When Louie Kazemier of Rickreall Dairy is looking to make an improvement on his farm, he prefers to do so with his eyes wide open. In the world of dairy, that means checking with others in the dairy industry – others who aren’t hesitant about sharing.
“I put all new stalls and stanchions in the barns,” Kazemier said recently, “and before we did that, I visited several dairies with my manager and looked at how they were doing it. And those particular dairymen spent several hours with us answering questions.”
Sharing information, it turns out, is nothing new in an industry that Kazemier describes as “a tight community.” It is a community with a diversity of dairies large and small, organic and conventional, traditional and technologically advanced. Regardless of the size or type, all benefit from collaborative “knowledge transfer” and sharing best practices.
Kazemier said he regularly opens his doors to dairymen, many of whom stop to tour the farm, which is situated on a major Oregon highway.
“We take quite a bit of time to show people around and answer questions,” Kazemier said.
The same can be said of Threemile Canyon Farms, where visits from dairymen are common, according to Dairy Operations Manager Jeff Wendler.
“Probably three to four dairy guys come through in an average month,” Wendler said. “Then we have some other large dairymen in the Midwest, and we’ll go visit their operations to see what they are doing.”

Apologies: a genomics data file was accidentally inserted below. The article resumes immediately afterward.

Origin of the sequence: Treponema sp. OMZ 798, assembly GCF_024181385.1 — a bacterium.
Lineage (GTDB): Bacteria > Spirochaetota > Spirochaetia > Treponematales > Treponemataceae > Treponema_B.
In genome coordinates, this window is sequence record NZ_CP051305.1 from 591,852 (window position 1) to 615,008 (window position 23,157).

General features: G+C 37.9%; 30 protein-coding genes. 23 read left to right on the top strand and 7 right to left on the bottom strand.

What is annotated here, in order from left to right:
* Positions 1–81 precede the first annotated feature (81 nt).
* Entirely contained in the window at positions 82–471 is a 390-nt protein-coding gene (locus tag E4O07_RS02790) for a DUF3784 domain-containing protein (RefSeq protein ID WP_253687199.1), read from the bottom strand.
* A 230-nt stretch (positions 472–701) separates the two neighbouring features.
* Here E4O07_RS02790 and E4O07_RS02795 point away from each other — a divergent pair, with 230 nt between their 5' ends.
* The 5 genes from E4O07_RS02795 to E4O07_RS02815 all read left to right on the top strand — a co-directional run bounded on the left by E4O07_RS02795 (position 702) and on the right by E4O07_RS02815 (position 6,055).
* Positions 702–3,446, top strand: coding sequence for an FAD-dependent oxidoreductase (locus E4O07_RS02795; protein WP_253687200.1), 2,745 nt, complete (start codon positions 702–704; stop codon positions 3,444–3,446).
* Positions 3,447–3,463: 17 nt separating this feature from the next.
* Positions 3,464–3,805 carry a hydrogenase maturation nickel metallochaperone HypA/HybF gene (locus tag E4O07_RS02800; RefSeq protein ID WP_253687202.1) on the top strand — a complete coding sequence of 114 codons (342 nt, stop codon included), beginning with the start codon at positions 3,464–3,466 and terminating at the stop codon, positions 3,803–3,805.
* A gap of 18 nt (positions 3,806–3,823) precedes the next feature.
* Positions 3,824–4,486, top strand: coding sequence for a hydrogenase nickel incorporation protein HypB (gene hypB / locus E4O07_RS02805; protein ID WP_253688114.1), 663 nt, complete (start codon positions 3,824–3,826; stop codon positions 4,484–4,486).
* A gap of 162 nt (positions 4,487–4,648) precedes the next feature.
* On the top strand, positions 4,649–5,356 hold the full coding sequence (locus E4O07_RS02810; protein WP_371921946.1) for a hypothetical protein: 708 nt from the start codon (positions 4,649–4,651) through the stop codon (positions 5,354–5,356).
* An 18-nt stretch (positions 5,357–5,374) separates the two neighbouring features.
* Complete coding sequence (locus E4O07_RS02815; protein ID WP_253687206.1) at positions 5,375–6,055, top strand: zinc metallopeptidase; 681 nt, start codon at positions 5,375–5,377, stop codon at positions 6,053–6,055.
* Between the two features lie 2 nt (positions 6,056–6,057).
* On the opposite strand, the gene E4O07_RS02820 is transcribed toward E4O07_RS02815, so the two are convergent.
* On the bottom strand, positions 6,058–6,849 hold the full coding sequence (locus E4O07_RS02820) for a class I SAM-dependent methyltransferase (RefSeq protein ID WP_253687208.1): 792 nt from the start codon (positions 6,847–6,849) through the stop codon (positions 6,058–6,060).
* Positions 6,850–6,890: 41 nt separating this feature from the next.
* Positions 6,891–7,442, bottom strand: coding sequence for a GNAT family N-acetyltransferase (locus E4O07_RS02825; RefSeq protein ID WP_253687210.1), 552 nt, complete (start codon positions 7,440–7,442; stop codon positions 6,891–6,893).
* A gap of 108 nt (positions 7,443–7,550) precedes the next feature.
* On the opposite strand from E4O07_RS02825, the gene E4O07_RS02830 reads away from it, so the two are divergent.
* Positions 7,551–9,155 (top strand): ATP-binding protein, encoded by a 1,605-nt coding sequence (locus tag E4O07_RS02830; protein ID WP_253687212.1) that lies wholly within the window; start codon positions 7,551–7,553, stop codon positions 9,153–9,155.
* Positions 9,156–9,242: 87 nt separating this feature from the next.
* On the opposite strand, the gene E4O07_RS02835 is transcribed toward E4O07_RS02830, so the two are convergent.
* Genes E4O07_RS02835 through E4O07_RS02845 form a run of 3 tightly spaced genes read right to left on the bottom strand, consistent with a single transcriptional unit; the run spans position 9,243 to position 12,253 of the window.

“We are willing to share what we do,” said Threemile General Manager Marty Myers. “It is pretty transparent.”
At Dairylain Farms in Vale, Ore., Warren Chamberlain said he, too, has an open-door policy. Dairylain uses robotics and solar panels in their operation.
“We have a lot of dairymen come out and tour the farm, and we share everything,” Chamberlain said.
The practice is reciprocal, he said.
“I have even gone on road trips and saw a dairy and stopped in there and once they realize I am a dairyman, they pretty much open up and tell me what and how they do things in that area,” Chamberlain said.
At Threemile, Myers said many dairies are interested in the farm’s animal welfare program, and in how the farm handles employee relations.
“We have had folks reach out to us and say, ‘Rather than reinvent the wheel, can you share what you are doing?’” Myers said.
“There are certain things like animal welfare practices that we employ that benefit the entire industry, and that we are happy to share,” said Threemile’s Wendler.
“Dairy is its own family,” Dairylain’s Chamberlain said. “We all have the same issues, and I think we are all pretty willing to help each other figure out what we do that works and how we got there.”